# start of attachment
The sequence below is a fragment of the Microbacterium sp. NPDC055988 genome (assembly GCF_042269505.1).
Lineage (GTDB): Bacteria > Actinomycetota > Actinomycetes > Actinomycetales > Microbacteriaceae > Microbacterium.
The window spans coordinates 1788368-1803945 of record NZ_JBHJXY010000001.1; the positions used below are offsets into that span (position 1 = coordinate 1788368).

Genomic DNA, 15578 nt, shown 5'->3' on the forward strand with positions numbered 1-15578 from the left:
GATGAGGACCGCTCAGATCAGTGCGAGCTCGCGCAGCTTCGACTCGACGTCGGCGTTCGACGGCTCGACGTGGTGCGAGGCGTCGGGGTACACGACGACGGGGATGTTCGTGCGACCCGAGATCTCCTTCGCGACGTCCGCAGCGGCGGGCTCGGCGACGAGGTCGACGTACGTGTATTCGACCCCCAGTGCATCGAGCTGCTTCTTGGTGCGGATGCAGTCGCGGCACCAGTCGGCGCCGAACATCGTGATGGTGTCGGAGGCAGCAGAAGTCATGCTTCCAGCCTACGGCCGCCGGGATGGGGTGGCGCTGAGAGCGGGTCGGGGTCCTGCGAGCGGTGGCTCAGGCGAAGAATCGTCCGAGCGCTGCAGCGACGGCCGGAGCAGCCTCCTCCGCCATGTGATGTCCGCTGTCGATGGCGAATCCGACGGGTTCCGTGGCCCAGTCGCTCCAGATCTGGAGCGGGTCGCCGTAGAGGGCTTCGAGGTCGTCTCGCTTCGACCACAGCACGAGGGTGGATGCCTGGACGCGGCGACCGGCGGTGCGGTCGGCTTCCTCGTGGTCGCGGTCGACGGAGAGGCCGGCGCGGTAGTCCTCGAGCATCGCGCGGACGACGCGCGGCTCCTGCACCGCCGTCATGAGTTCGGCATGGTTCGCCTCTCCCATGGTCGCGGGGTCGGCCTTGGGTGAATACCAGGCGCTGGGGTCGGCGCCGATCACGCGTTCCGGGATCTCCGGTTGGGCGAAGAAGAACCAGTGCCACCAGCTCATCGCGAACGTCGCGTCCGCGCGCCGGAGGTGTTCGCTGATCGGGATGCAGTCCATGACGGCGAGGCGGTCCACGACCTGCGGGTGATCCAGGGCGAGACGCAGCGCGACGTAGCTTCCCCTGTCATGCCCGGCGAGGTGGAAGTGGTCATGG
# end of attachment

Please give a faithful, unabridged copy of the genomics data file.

The sequence below is a fragment of the Microbacterium sp. NPDC055988 genome (assembly GCF_042269505.1).
Lineage (GTDB): Bacteria > Actinomycetota > Actinomycetes > Actinomycetales > Microbacteriaceae > Microbacterium.
The window spans coordinates 1788368-1803945 of record NZ_JBHJXY010000001.1; the positions used below are offsets into that span (position 1 = coordinate 1788368).

Genomic DNA, 15578 nt, shown 5'->3' on the forward strand with positions numbered 1-15578 from the left:
GATGAGGACCGCTCAGATCAGTGCGAGCTCGCGCAGCTTCGACTCGACGTCGGCGTTCGACGGCTCGACGTGGTGCGAGGCGTCGGGGTACACGACGACGGGGATGTTCGTGCGACCCGAGATCTCCTTCGCGACGTCCGCAGCGGCGGGCTCGGCGACGAGGTCGACGTACGTGTATTCGACCCCCAGTGCATCGAGCTGCTTCTTGGTGCGGATGCAGTCGCGGCACCAGTCGGCGCCGAACATCGTGATGGTGTCGGAGGCAGCAGAAGTCATGCTTCCAGCCTACGGCCGCCGGGATGGGGTGGCGCTGAGAGCGGGTCGGGGTCCTGCGAGCGGTGGCTCAGGCGAAGAATCGTCCGAGCGCTGCAGCGACGGCCGGAGCAGCCTCCTCCGCCATGTGATGTCCGCTGTCGATGGCGAATCCGACGGGTTCCGTGGCCCAGTCGCTCCAGATCTGGAGCGGGTCGCCGTAGAGGGCTTCGAGGTCGTCTCGCTTCGACCACAGCACGAGGGTGGATGCCTGGACGCGGCGACCGGCGGTGCGGTCGGCTTCCTCGTGGTCGCGGTCGACGGAGAGGCCGGCGCGGTAGTCCTCGAGCATCGCGCGGACGACGCGCGGCTCCTGCACCGCCGTCATGAGTTCGGCATGGTTCGCCTCTCCCATGGTCGCGGGGTCGGCCTTGGGTGAATACCAGGCGCTGGGGTCGGCGCCGATCACGCGTTCCGGGATCTCCGGTTGGGCGAAGAAGAACCAGTGCCACCAGCTCATCGCGAACGTCGCGTCCGCGCGCCGGAGGTGTTCGCTGATCGGGATGCAGTCCATGACGGCGAGGCGGTCCACGACCTGCGGGTGATCCAGGGCGAGACGCAGCGCGACGTAGCTTCCCCTGTCATGCCCGGCGAGGTGGAAGTGGTCATGG